GERMAN ROOTS DISCOVERED BY LOCAL PASTOR
By Fr. Ken Keller
Pastors hopefully influence their parish, but the opposite occurred as I spent the last decade in this rural German-American community. I was always aware of my German ancestry but it took helping organize the historical exhibits of Nazareth’s German roots to motivate me to discover my own heritage.
Upon the death of my parents two years ago, I inherited a Keller family tree that listed Josef Keller (1862-1929) of Talheim, Germany, as my great-grandfather and the one that led his family eventually to “Punkin Center” (Haynesville, TX, five miles north of Electra). I began to wonder why they had immigrated and what was the environment of “Talheim” (German for small valley)?
Last semester here in Nazareth, I had the pleasure of meeting our German student, Zoe Bieringer, and her parents. Invited by them to visit in Germany this September, Zoe’s mother and father, Cosima and Klemans, helped me answer my questions, even though some detective work occured. We discovered that there are 18 Talheims in and around Germany – witnessed by the fact that the country is a fairly modern unification of a dozen of states and kingdoms, each with their own “little valley”. One of my relatives thankfully described our Keller’s Talheim as near the Black Forest, Switzerland, and Lake Constance; thus, helping us pinpoint the correct one.
Once in the village of about 30 homes, Cosima led us from door-to-door until the Kellers were found. Willy and Katherine Keller still live in the original home that Josef Keller lived in before coming to America – although many modernizations had occurred to it since the house and barn used to be connected. With the help of the Bieringers as translators, I found the answer to my other question on the reason for immigration. Willy said that it was basically an economic reason – Josef and his wife, Johanna, had fourteen children while farming on less than one hundred acres of land. They came to this land like so many through the centuries, and even up to today, to care for their family who might otherwise have been subjected to great hardship. Love of family was a great reason to start the Kellers anew in what for them must have been a great and radical change – black forest, scenic lake, and picturesque valley were far different from Wichita County, Texas.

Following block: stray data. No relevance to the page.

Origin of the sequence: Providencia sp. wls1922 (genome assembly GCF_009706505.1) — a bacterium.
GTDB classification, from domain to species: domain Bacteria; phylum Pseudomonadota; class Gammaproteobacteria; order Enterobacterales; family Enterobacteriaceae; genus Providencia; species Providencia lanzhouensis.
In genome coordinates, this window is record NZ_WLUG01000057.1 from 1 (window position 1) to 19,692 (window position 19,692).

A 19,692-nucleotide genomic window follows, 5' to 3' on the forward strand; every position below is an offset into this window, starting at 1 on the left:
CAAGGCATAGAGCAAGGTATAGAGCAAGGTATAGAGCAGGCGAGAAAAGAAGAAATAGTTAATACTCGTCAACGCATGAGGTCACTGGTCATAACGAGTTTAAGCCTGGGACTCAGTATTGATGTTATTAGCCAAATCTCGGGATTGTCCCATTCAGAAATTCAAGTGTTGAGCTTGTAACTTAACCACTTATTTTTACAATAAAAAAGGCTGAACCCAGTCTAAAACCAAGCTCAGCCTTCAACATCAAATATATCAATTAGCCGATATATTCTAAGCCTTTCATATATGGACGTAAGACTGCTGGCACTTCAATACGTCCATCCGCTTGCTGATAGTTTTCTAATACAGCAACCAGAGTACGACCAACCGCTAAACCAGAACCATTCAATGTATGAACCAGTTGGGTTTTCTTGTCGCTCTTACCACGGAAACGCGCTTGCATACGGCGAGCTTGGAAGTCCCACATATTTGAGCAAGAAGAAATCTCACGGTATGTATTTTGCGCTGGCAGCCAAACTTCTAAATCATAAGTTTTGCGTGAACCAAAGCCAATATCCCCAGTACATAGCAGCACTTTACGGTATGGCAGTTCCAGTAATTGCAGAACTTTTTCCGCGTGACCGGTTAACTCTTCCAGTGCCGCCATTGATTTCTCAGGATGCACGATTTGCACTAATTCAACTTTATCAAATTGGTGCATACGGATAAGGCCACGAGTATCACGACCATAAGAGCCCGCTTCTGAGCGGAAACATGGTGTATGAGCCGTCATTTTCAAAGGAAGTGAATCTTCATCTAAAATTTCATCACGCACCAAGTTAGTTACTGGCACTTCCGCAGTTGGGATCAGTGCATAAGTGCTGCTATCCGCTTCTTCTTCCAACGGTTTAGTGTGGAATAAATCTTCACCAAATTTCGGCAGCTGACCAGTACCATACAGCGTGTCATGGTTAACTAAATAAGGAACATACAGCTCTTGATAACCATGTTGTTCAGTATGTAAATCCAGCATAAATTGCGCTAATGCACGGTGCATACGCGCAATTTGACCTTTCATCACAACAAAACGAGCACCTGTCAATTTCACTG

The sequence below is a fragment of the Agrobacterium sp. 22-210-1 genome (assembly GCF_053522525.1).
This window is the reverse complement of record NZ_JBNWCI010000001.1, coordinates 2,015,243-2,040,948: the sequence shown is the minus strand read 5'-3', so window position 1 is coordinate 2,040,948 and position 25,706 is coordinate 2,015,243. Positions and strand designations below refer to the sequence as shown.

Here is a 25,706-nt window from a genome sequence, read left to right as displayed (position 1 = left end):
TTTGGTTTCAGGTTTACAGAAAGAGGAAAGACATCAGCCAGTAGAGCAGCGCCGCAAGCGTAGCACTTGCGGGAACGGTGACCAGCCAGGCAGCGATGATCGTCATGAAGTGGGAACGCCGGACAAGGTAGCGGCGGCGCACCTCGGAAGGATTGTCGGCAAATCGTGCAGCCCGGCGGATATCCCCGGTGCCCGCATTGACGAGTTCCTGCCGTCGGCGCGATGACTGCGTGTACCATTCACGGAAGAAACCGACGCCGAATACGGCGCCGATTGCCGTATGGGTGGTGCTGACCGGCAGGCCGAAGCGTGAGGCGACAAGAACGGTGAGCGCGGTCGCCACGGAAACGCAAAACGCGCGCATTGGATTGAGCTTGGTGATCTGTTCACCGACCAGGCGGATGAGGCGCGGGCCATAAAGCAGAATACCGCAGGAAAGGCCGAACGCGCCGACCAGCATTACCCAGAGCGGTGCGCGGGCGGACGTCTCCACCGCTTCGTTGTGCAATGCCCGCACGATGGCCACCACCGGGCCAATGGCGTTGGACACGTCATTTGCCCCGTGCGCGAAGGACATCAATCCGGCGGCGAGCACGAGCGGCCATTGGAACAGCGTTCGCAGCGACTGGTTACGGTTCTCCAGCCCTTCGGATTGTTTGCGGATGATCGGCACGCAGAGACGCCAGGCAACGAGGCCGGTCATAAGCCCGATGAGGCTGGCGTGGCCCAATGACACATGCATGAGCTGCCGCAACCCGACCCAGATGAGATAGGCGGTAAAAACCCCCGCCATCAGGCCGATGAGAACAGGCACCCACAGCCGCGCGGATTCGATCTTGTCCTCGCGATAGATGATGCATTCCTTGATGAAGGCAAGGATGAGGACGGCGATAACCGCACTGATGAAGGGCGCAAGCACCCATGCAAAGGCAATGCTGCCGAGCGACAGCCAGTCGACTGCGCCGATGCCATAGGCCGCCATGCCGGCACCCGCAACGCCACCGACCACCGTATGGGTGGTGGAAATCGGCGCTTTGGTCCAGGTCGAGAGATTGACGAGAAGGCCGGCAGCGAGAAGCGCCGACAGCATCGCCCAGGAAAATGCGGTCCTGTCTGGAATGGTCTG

On Sept. 30th, Ms. Hunter’s 5th Grade class joined 5th Graders from Kress for a Playa Festival at the Outdoor Classroom south of Nazareth. The event gives students a chance to learn out on the land, and see how the water cycle and food webs work in a playa ecosystem. Students learned that we may not have mountains or rivers in the High Plains, but we have the most playas in the entire world! The bonus this year is that most of our playas had surface water, so students viewed American avocets, sandpipers, blue-winged teal ducks, plus a variety of wetland plants. This is the 11th consecutive year that Ms. Hunter’s 5th Graders have participated in a Playa Festival.
These gorgeous fall asters delight anyone strolling by Holy Family Church in September and October. Decades of beauty, all because of careful transplanting by Joe & Rita Woetovich over 20 years ago. Makes you wonder: what is the legacy that each of us is planting in this world?
Nazareth Swifts Beat Kress Kangaroos
By: Mason Kleman
This week we took on Kress in our second home game of the season. We were looking to continue our winning streak and polish up some things before district started. We did a great job in doing what we needed to do. We had everybody doing their job as well as some younger guys stepping up to fill roles. We start district play next against White Deer. This is a team we should be able to handle if we execute on both sides of the ball like we need to. So come out Friday and watch us in White Deer as we start our district schedule and our run to playoffs.